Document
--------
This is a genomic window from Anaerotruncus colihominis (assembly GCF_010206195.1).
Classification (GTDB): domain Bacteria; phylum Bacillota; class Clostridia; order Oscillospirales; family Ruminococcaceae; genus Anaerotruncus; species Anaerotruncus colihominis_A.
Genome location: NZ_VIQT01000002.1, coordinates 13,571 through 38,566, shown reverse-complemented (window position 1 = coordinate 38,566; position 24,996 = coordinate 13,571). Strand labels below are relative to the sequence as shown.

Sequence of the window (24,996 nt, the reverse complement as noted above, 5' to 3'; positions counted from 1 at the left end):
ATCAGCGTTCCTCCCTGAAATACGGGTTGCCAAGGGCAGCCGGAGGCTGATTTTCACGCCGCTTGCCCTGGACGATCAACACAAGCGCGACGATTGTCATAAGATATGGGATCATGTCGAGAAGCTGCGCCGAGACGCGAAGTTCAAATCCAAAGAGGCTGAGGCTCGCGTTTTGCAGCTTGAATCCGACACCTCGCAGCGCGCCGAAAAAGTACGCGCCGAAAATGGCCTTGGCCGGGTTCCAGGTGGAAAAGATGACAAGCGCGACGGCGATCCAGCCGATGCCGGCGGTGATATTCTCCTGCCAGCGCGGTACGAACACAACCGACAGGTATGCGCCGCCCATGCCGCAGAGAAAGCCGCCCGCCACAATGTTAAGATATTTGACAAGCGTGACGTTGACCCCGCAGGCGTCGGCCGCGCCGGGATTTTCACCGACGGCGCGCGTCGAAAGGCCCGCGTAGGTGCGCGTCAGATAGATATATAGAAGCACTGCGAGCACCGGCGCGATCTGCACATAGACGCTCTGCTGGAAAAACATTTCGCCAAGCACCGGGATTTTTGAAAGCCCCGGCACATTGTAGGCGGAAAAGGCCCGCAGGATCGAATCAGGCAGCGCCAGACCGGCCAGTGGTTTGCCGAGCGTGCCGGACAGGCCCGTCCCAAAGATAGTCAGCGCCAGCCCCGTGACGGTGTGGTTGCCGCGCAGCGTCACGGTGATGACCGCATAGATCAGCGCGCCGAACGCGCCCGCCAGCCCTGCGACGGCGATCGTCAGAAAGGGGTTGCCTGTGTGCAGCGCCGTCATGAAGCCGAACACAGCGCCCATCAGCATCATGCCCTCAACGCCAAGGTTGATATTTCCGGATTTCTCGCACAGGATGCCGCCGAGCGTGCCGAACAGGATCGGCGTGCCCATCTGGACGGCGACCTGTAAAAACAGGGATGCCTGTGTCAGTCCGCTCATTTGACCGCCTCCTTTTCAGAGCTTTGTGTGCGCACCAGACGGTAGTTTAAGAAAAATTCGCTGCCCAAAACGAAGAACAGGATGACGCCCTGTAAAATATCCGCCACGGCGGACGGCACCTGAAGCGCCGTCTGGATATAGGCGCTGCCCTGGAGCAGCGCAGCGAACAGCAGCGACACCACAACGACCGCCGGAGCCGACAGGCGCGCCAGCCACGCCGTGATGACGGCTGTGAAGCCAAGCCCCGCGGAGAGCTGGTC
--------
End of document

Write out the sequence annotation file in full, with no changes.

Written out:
This is a genomic window from Anaerotruncus colihominis (assembly GCF_010206195.1).
Classification (GTDB): domain Bacteria; phylum Bacillota; class Clostridia; order Oscillospirales; family Ruminococcaceae; genus Anaerotruncus; species Anaerotruncus colihominis_A.
Genome location: NZ_VIQT01000002.1, coordinates 13,571 through 38,566, shown reverse-complemented (window position 1 = coordinate 38,566; position 24,996 = coordinate 13,571). Strand labels below are relative to the sequence as shown.

Sequence of the window (24,996 nt, the reverse complement as noted above, 5' to 3'; positions counted from 1 at the left end):
ATCAGCGTTCCTCCCTGAAATACGGGTTGCCAAGGGCAGCCGGAGGCTGATTTTCACGCCGCTTGCCCTGGACGATCAACACAAGCGCGACGATTGTCATAAGATATGGGATCATGTCGAGAAGCTGCGCCGAGACGCGAAGTTCAAATCCAAAGAGGCTGAGGCTCGCGTTTTGCAGCTTGAATCCGACACCTCGCAGCGCGCCGAAAAAGTACGCGCCGAAAATGGCCTTGGCCGGGTTCCAGGTGGAAAAGATGACAAGCGCGACGGCGATCCAGCCGATGCCGGCGGTGATATTCTCCTGCCAGCGCGGTACGAACACAACCGACAGGTATGCGCCGCCCATGCCGCAGAGAAAGCCGCCCGCCACAATGTTAAGATATTTGACAAGCGTGACGTTGACCCCGCAGGCGTCGGCCGCGCCGGGATTTTCACCGACGGCGCGCGTCGAAAGGCCCGCGTAGGTGCGCGTCAGATAGATATATAGAAGCACTGCGAGCACCGGCGCGATCTGCACATAGACGCTCTGCTGGAAAAACATTTCGCCAAGCACCGGGATTTTTGAAAGCCCCGGCACATTGTAGGCGGAAAAGGCCCGCAGGATCGAATCAGGCAGCGCCAGACCGGCCAGTGGTTTGCCGAGCGTGCCGGACAGGCCCGTCCCAAAGATAGTCAGCGCCAGCCCCGTGACGGTGTGGTTGCCGCGCAGCGTCACGGTGATGACCGCATAGATCAGCGCGCCGAACGCGCCCGCCAGCCCTGCGACGGCGATCGTCAGAAAGGGGTTGCCTGTGTGCAGCGCCGTCATGAAGCCGAACACAGCGCCCATCAGCATCATGCCCTCAACGCCAAGGTTGATATTTCCGGATTTCTCGCACAGGATGCCGCCGAGCGTGCCGAACAGGATCGGCGTGCCCATCTGGACGGCGACCTGTAAAAACAGGGATGCCTGTGTCAGTCCGCTCATTTGACCGCCTCCTTTTCAGAGCTTTGTGTGCGCACCAGACGGTAGTTTAAGAAAAATTCGCTGCCCAAAACGAAGAACAGGATGACGCCCTGTAAAATATCCGCCACGGCGGACGGCACCTGAAGCGCCGTCTGGATATAGGCGCTGCCCTGGAGCAGCGCAGCGAACAGCAGCGACACCACAACGACCGCCGGAGCCGACAGGCGCGCCAGCCACGCCGTGATGACGGCTGTGAAGCCAAGCCCCGCGGAGAGCTGGTC